“And when they came to Marah, they could not drink of the waters of Marah, for they were bitter: therefore the name of it was called Marah.” (Exodus 15:23)
How many of us can relate to this? At the risk of sounding cynical and pessimistic, doesn’t it seem that so often our mountaintop Christian experiences are followed almost immediately by the valleys of trial and despair? Times of great blessing can so quickly be forgotten by times of hardship that come in their wake. The Hebrews had just finished singing their great song of praise to the Lord and were now suffering from debilitating thirst. The same tongues that had sung the sweet melody of worship were now swollen by the dry desert air, the throats that had brought forth such beautiful words of praise were now dehydrated and choking on the sands of the Wilderness of Shur.
To make matters even worse, they came to what appeared to be a life-saving oasis, the waters of Marah, only to discover them to be bitter and entirely unpotable. Like the man adrift at sea, taunted by the ocean which surrounds him, declaring in anguish, “water, water everywhere and not a drop to drink”, the Children of Israel murmured against Moses, frustrated at having found a worthless reservoir. How ironic that the same lips which had lauded the grace of God just three days prior, exalting the Lord and giving thanks that He would bring them into the inheritance that He had prepared (Ex. 15:17), were now chapped and cracking, pondering how they would even survive the next few days.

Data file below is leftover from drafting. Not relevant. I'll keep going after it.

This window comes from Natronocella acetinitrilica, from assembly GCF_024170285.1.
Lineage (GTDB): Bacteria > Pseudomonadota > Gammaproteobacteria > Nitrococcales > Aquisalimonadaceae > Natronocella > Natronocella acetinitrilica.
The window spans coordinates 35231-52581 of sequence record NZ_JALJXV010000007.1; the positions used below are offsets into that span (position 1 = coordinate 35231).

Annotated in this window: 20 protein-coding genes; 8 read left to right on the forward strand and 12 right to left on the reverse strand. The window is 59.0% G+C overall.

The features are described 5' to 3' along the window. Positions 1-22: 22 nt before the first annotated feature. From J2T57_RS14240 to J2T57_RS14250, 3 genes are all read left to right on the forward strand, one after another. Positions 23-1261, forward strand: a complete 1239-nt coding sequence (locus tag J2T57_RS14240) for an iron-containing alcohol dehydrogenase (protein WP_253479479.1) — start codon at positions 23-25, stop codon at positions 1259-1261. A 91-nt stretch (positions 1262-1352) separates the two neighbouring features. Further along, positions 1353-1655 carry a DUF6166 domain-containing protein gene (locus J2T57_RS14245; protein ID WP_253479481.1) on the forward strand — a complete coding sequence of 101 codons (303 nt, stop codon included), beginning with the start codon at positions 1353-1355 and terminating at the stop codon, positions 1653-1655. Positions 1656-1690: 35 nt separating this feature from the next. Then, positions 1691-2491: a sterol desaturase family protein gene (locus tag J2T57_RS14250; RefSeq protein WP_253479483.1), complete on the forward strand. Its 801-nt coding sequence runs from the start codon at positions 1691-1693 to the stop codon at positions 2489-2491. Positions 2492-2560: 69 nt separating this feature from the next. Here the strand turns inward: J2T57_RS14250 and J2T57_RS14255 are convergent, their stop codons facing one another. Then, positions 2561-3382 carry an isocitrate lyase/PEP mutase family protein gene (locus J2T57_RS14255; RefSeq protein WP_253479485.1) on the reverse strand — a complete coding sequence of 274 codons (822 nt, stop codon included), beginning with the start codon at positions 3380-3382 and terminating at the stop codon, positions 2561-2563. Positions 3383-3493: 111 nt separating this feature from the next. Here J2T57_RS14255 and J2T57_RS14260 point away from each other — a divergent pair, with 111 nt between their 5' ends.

The truth is that we do not always know why God allows us to face such trying hardships, we just know that it is a reality of life, even for those who devoutly serve the Lord. Yet some of the giants of the Faith throughout history have observed that it is not on the mountaintops that we truly learn to trust God, but in the valleys. There is no reason for us to call into question the sincerity of the Hebrews as they praised God for His deliverance by the shores of the Red Sea, without a doubt, they meant every word they sang. But we see by the “shores” of Marah that the extent of their faith and the depth of their trust in God did not go perhaps as far as they imagined it did. Nevertheless, the more we learn of our own frailties and shortcomings, the more we can learn of God’s grace and strength.
“And [Moses] cried unto the LORD; and the LORD shewed him a tree, which when he had cast into the waters, the waters were made sweet: there he made for them a statute and an ordinance, and there he proved them” (Exodus 15:25)
Moses cried out to the Lord and the Lord showed him a tree. This is exactly what He shows any of us who cry out to Him in need. Our answer is found in a Tree, the Cross upon which our Lord Jesus was crucified (Acts 5:30), and it is this Tree that can make the bitter waters sweet in our own lives. Though we thirst and search for water, Christ Himself is that Living Water that quenches our spiritual thirst and satisfies us (John 7:37). And if the waters of this life be bitter, if the experiences of this world leave us parched and dry, then God will point us back to a Tree that makes the bitter waters sweet.
To God goes all glory. In service to Him,